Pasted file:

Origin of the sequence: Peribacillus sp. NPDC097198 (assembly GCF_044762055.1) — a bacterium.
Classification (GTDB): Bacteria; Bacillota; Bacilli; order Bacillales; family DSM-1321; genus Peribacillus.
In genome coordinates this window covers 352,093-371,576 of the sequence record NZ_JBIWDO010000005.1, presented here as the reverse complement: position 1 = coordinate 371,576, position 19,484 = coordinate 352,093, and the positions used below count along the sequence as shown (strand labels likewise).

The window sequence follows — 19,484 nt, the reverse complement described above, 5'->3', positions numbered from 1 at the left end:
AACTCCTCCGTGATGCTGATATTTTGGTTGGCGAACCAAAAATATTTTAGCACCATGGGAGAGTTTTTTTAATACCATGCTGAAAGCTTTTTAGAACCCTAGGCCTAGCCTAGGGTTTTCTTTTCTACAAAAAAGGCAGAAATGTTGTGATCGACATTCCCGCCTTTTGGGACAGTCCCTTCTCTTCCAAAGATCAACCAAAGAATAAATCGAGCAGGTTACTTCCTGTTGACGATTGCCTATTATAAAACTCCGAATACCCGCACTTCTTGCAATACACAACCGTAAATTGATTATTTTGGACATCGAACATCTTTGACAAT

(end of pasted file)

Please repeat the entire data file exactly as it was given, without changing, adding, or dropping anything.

Origin of the sequence: Peribacillus sp. NPDC097198 (assembly GCF_044762055.1) — a bacterium.
Classification (GTDB): Bacteria; Bacillota; Bacilli; order Bacillales; family DSM-1321; genus Peribacillus.
In genome coordinates this window covers 352,093-371,576 of the sequence record NZ_JBIWDO010000005.1, presented here as the reverse complement: position 1 = coordinate 371,576, position 19,484 = coordinate 352,093, and the positions used below count along the sequence as shown (strand labels likewise).

The window sequence follows — 19,484 nt, the reverse complement described above, 5'->3', positions numbered from 1 at the left end:
AACTCCTCCGTGATGCTGATATTTTGGTTGGCGAACCAAAAATATTTTAGCACCATGGGAGAGTTTTTTTAATACCATGCTGAAAGCTTTTTAGAACCCTAGGCCTAGCCTAGGGTTTTCTTTTCTACAAAAAAGGCAGAAATGTTGTGATCGACATTCCCGCCTTTTGGGACAGTCCCTTCTCTTCCAAAGATCAACCAAAGAATAAATCGAGCAGGTTACTTCCTGTTGACGATTGCCTATTATAAAACTCCGAATACCCGCACTTCTTGCAATACACAACCGTAAATTGATTATTTTGGACATCGAACATCTTTGACAAT